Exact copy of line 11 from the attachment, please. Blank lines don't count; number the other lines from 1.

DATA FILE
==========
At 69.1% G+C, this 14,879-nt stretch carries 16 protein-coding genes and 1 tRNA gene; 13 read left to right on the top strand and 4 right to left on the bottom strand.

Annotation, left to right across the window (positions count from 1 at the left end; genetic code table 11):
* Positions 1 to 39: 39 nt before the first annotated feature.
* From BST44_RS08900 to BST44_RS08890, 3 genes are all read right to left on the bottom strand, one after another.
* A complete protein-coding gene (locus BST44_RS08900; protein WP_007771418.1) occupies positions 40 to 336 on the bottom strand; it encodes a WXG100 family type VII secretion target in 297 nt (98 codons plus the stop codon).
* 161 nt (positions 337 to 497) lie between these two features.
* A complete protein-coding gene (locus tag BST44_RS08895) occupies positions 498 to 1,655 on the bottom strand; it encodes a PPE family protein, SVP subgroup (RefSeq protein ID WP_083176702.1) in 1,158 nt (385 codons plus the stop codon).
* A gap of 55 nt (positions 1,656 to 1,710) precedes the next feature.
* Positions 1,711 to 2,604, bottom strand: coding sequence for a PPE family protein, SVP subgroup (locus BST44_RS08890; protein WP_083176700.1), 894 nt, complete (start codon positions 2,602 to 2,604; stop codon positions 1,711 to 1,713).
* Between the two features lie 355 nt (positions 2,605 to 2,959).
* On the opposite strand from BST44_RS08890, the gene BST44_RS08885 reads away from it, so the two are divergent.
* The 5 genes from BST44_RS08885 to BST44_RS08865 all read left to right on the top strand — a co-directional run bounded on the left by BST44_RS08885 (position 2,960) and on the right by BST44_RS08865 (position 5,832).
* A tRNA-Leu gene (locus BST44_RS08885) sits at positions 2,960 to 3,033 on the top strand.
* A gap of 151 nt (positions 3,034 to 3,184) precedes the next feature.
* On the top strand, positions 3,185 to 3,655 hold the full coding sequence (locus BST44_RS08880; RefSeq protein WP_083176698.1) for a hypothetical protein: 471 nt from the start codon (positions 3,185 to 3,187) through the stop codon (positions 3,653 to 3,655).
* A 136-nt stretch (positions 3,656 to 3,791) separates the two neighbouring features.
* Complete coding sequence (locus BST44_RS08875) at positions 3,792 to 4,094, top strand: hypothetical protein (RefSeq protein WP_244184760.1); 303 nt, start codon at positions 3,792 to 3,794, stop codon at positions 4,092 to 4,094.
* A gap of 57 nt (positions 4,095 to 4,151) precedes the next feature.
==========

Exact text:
* On the opposite strand from BST44_RS08890, the gene BST44_RS08885 reads away from it, so the two are divergent.